Shear Theory
with At: corn
Figure 14: Pressure distributions on an NACA 16-009
section with a So-so cat ity at ~ = 3° from panel method
and linear theory with leading edge corrections. Cp =
P p~/pu2 /2

OCR for page 685

3 The Cavitating Hydrofoil- The
Numerical Method
The nun~erical method consists of discretizing the chord
end the cavity into a. finite Hunter of segments on which
the vorticity and source distributions are a.pproxi~:na.ted
with point Vortices a.nc! sources respecting ely.
The spacing of the panels is l~a.lf cosine on the foil
and constant in the wa.l;e. The a.rrangeme~t of the vortex
and source panels is shown in Figure 1.5. The following
notation is used:
VPsi = boundaries of source panels
nisi = positions of point so~`rce.s
-\'Pi = boundaries of vortex panels
Ads = position of pout vortices
Xki = position of ki'~.ematic boundary condition
collocat'.o~. point
Aid = position of dy~.amic bou~dc~ry condition
collocation po'.~2.ts
The arrangement of the vortex and source panels is
such that the expected source and vorticity singularities
at the leading edge of tl~e foil, as well as the square root
singularity of the source distribution at the trailing edge
of the cavity, are modeled accurately. The collocation
points for the application of the l;inematic and dynamic
boundary conditions are chosen such that Else Caucl~y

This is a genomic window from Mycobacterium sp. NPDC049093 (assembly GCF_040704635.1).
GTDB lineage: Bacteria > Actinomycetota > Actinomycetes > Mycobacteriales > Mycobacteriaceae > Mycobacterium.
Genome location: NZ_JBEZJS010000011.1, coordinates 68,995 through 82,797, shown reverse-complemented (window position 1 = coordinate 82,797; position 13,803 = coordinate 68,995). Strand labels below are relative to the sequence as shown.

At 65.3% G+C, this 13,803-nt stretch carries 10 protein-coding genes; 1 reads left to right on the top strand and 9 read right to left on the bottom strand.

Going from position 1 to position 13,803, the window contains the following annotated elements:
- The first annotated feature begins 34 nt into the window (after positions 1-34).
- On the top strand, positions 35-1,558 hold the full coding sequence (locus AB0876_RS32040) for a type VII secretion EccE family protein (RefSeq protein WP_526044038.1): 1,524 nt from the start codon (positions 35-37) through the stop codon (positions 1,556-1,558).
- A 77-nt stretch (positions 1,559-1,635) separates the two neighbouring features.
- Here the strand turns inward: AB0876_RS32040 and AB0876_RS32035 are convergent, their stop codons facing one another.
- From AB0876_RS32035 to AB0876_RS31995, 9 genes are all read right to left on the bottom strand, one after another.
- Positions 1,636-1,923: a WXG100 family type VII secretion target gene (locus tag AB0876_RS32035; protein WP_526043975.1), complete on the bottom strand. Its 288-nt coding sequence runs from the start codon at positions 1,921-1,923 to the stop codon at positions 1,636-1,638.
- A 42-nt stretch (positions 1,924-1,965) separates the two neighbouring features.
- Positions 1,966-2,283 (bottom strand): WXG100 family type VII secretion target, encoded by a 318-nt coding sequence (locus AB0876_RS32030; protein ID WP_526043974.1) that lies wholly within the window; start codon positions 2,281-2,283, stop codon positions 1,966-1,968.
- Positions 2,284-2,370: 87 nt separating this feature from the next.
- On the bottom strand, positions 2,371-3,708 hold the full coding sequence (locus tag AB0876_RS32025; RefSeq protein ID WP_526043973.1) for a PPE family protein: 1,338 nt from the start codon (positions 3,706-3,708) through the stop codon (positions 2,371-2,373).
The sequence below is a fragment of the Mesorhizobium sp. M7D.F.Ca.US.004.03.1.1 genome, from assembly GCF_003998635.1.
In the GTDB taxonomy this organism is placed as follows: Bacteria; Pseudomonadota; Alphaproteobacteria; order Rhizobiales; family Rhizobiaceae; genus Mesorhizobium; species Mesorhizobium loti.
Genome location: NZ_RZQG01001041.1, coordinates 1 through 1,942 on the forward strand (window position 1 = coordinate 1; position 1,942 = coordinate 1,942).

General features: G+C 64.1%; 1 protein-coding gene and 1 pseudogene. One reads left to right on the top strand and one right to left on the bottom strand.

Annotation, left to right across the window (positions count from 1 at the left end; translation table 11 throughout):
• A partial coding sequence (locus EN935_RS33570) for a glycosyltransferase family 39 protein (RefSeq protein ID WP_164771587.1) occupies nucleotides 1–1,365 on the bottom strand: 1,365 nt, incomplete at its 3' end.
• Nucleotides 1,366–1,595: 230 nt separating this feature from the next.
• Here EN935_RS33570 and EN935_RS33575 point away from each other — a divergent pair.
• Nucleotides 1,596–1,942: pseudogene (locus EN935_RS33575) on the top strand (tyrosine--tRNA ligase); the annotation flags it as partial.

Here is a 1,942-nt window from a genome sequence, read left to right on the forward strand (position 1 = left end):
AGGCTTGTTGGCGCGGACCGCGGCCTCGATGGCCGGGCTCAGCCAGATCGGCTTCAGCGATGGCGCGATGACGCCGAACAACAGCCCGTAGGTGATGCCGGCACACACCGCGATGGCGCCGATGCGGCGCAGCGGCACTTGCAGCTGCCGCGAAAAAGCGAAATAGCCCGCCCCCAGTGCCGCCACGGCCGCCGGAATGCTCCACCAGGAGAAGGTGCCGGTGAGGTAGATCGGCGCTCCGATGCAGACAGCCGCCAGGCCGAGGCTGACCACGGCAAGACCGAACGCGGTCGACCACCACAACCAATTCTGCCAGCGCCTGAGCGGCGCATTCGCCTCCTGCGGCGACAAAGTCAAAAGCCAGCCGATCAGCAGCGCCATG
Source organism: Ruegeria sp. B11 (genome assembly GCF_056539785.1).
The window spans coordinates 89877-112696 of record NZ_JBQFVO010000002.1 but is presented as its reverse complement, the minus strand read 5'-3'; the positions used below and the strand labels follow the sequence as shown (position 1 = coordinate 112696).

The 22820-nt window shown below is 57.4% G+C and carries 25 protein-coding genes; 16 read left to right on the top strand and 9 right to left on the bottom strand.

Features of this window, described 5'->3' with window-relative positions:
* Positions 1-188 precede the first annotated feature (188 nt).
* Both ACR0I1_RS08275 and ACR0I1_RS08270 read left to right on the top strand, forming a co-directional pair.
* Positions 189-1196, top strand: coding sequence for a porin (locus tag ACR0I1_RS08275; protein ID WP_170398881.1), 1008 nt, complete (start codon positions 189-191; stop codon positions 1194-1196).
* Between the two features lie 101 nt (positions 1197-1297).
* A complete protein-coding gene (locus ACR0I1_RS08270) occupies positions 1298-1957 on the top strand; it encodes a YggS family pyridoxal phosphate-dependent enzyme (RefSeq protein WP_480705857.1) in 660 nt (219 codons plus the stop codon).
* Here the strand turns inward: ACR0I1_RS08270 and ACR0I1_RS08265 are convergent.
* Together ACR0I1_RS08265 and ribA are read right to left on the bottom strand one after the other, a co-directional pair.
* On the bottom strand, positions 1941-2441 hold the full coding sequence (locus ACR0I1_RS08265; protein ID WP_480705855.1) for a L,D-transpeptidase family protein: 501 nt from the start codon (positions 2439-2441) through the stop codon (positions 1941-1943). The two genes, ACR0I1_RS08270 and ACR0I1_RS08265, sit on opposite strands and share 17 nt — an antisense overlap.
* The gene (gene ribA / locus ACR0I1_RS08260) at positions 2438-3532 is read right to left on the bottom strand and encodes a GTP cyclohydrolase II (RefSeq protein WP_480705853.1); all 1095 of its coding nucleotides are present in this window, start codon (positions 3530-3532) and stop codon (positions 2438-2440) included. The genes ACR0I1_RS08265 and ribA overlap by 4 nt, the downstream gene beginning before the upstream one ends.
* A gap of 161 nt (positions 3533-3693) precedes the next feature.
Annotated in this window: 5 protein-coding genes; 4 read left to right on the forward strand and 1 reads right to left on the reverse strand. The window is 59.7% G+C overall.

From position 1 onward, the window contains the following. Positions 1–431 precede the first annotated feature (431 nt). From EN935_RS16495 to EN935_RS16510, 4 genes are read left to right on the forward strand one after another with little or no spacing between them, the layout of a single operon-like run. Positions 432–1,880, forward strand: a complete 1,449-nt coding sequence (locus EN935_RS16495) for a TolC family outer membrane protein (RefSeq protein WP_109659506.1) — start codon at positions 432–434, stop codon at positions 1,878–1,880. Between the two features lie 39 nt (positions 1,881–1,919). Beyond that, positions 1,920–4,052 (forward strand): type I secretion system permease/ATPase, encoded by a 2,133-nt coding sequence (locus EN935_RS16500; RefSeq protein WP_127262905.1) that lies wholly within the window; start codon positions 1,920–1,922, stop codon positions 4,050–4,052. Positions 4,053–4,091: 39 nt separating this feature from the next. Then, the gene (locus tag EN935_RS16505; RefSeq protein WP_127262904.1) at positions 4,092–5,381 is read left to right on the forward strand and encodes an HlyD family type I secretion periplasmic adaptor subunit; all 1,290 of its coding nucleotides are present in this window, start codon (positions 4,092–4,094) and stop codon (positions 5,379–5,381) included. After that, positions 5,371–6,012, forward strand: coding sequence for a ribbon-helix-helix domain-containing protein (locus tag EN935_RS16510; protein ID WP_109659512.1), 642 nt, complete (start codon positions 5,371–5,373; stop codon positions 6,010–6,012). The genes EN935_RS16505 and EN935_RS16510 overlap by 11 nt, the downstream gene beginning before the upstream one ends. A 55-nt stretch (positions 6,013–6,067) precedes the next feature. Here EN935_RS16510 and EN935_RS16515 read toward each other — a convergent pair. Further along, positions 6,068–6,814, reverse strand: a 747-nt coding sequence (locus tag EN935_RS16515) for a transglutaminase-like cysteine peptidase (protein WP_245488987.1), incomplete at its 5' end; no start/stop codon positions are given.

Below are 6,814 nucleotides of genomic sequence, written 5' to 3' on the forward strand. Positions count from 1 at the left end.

principal value of the involved singular integrals is com-
puted accurately. The detailed analysis for the selection
of Else panels and control points is given in (1S], t6] and
t94.
The presented nu~nerica.l Netted ``as developed orig-
ina.lly for pa.rtia,ll~r and supercaxita.ti~g l~>drofoils with
the cavities starting at the leveling edge ore the suction
side and at the tailing edge on the pressure side of the
foil id], t18], t9~.
To extend the numerical method to also predict face
and/or midc.hord supercavities, we assume that the de-
tachment points are Xs on the suction side and ,X'p on
the pressure side. The points Vs and X'p coincide with
any of the source panel boundaries ,X'psi on the foil.
By separating the total source q into the thickness
source qC and the calcite source I, the corresponding
boundary integral equations become:
The kinematic boundary conditions
2 + 27r j; ~ - ~ ~ ~ do
~ = 0+ 0 < x < His
c = vortex pOSitions
I. .
= source positions
0 = dynamic c. pi
~ = kinematic c. p.
X = 0 X.
~ to tot I
_ . ~ ''1~ ~ 1~ ~ 1 ~ ~ i~ ~ j
I 1 1 1
X, 1 1
I 1
31 Figure 15: Discrete singularities method for superca.`i-
( ) tasting foil `` ith arbitrary detachment points
qc 1 f1 7(~)d: = t: dl1 ?J = 0- 0 < X ~ -~v
where 11(~) is the foil mean ca,ml~er surface.
The dynamic boundary conditions
—UOO 2 + ~~—27r j; , —x
(3:~)
— Uth ~ = 0 AS < X < I
(3.1)
2 2 27; 1; ~ — T lath ~ = 0 ~ < X < 1
(3,5)
where uth is the horizontal perturl~a,tion velocity due to
foil thickness, given as:
lath = 1 jIqw(~)df (36)
27r 0 ~—~
To discretize the above integral equations, we mal;e
the following definitions:
· N = number of discrete vortices
· M = number of discrete cavity sources Qi
NS = number of fully wetted panels upstream of
Xs
(39) · NP
Alp
692
= number of fully wetted panels upstream Or

OCR for page 685

· M discrete cavity sources Qi
The strengths of the discrete vortices and cavity sources
are related to the corresponding vortieity and source dis- . .
.1 . ~ ll · 1 cavitation number a
trll~utlons as IOllOWS:
pi = )(-\V' ~ ('~Pi+~ - 'HEY') (3
Qi = 4: ('~Pi+~ - 'APE